What’s one trend that really excites you?

While emerging technology like wearables, beacons, contactless payments or virtual reality excites many in our industry, perfecting contextual experiences is what excites me most.

Understanding consumer intent and delivering value based on what consumers are thinking is an incredibly exciting challenge and opportunity. Most of us spend the majority of our digital time on mobile devices, which means there are endless environments and scenarios that drive user intent. Trying to anticipate what value the user seeks and to deliver it is the ultimate challenge.

What is one skill of yours that makes you more productive as a leader?

I love to find out what people are best at and let them do it. Scaling an organization requires a significant talent transformation. When starting a company, you need a few people who wear a lot of different hats. But to scale a company, you need to help your existing team members find out which hat they wear best, then acquire new talent to wear the remaining hats.

What was the worst job you ever had, and what did you learn from it?

My very first job after college was selling obituaries for $5.75 per line at The Courier-Journal, a Gannett newspaper in Louisville, Kentucky. The job was challenging because everyone thought obituaries were free though they’re actually quite expensive. It was tough news to deliver to customers who were already at a heightened emotional state. I learned a great deal about setting and managing expectations, being compassionate, and helping people tell their stories.

If you were to start again, what would you do differently?

I’d take more chances, fail quicker and cheaper, and be better at minimizing the impact of failure. It’s important to balance the confidence to try again with the humility to do things differently. I’d have curbed the stubbornness and arrogance that fueled the detrimental determination to force the same approach to work when it has proved it will not.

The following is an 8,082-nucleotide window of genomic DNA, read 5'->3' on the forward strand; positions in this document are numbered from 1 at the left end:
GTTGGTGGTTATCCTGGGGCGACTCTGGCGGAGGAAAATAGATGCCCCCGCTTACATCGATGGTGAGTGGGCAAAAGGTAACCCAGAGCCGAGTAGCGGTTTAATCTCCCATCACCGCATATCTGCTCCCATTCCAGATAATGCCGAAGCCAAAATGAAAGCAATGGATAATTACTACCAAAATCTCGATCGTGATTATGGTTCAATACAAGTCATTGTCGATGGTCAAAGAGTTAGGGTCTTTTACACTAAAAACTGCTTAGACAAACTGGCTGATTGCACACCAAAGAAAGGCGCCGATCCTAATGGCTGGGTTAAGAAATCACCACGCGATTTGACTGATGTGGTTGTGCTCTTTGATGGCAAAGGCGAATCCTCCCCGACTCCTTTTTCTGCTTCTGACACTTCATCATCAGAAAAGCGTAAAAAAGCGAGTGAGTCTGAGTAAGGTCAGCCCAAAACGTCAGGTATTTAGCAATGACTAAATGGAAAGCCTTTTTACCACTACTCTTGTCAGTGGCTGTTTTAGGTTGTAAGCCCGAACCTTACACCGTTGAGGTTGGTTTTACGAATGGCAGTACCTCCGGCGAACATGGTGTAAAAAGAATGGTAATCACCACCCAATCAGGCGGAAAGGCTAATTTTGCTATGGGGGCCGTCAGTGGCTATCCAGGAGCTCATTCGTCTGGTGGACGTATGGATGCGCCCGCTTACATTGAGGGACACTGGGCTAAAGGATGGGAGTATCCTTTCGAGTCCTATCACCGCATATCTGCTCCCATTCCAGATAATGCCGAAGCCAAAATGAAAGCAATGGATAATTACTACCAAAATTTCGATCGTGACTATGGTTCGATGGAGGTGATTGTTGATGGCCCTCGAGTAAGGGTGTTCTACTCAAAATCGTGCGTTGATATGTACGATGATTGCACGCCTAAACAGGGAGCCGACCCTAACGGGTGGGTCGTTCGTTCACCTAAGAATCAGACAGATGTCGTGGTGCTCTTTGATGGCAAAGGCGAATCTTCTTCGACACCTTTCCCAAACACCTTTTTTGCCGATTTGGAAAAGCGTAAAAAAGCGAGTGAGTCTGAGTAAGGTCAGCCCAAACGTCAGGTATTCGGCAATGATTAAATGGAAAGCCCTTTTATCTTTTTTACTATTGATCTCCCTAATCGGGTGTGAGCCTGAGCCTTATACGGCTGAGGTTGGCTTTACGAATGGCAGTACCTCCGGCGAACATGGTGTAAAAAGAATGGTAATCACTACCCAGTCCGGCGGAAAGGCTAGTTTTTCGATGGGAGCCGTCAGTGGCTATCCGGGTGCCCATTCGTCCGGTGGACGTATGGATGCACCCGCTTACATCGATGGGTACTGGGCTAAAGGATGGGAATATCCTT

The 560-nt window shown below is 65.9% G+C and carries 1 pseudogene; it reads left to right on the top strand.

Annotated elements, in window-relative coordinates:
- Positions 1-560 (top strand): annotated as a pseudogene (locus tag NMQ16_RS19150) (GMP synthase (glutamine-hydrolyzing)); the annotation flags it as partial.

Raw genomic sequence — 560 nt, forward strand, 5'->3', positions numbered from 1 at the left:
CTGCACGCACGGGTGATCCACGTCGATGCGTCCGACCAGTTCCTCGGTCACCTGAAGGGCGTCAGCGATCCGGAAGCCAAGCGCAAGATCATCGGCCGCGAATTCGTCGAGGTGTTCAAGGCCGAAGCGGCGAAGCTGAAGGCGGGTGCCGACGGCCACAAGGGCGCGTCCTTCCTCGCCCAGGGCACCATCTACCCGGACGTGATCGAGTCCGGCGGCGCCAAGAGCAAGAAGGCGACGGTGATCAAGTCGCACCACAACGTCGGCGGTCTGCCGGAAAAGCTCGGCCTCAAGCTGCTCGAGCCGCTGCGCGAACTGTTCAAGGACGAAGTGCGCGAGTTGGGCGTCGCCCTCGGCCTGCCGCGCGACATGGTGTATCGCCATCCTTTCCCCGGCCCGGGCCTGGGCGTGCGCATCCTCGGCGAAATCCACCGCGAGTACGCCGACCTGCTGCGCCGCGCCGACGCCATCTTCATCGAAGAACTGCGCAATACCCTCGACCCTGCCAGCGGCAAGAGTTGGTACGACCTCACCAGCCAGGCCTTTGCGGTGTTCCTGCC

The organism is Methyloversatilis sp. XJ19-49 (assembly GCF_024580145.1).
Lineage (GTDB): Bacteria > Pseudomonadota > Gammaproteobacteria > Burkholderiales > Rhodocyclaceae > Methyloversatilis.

As a leader, what is the one thing you do over and over and recommend everyone else do?

I encourage everyone to ask more questions. There are two ways to look at this. First, never assume that all the questions have already been asked and answered. If you’re a business leader, then make sure you create a culture where everyone feels comfortable asking a question if something doesn’t make sense or if they see an unaddressed variable. Second, there’s nothing more dangerous than the right answer to the wrong question. As humans, we naturally focus on the answer. Instead, try to focus on asking the right questions, and the answers will follow.

What is one strategy that has helped you grow your business?

Do one thing, and do that thing really well. This is not an uncommon strategy or principle, but in the world of agencies that deliver digital, mobile, and other technology products, it’s easy to go wild with what you’re capable of without focusing on what you’re best at. You can’t be everything to everyone, but you can be the perfect solution for a particular challenge. That’s where you win.

What is one failure you’ve had, and how did you overcome it?

Very early in my career, I had a difficult time accepting feedback. Humans are emotional beings; too often, we become so emotionally connected to our work that we are unable to distinguish constructive feedback from personal criticism.

As a result, peers who care about us and want to deliver the best product are faced with the unfair conflict of sacrificing the quality of the product or hurting our feelings. It took losing some great opportunities before I realized that my inability to accept feedback had created an unfair climate for my peers and limited our ability to do our best work as a team. Now, I always take a moment to quickly self-assess when my first instinct is to defend. I determine the root of my defensiveness. If it has merit, I’ll voice my concerns. If not, I’ll try to release my emotions and make the improvements needed.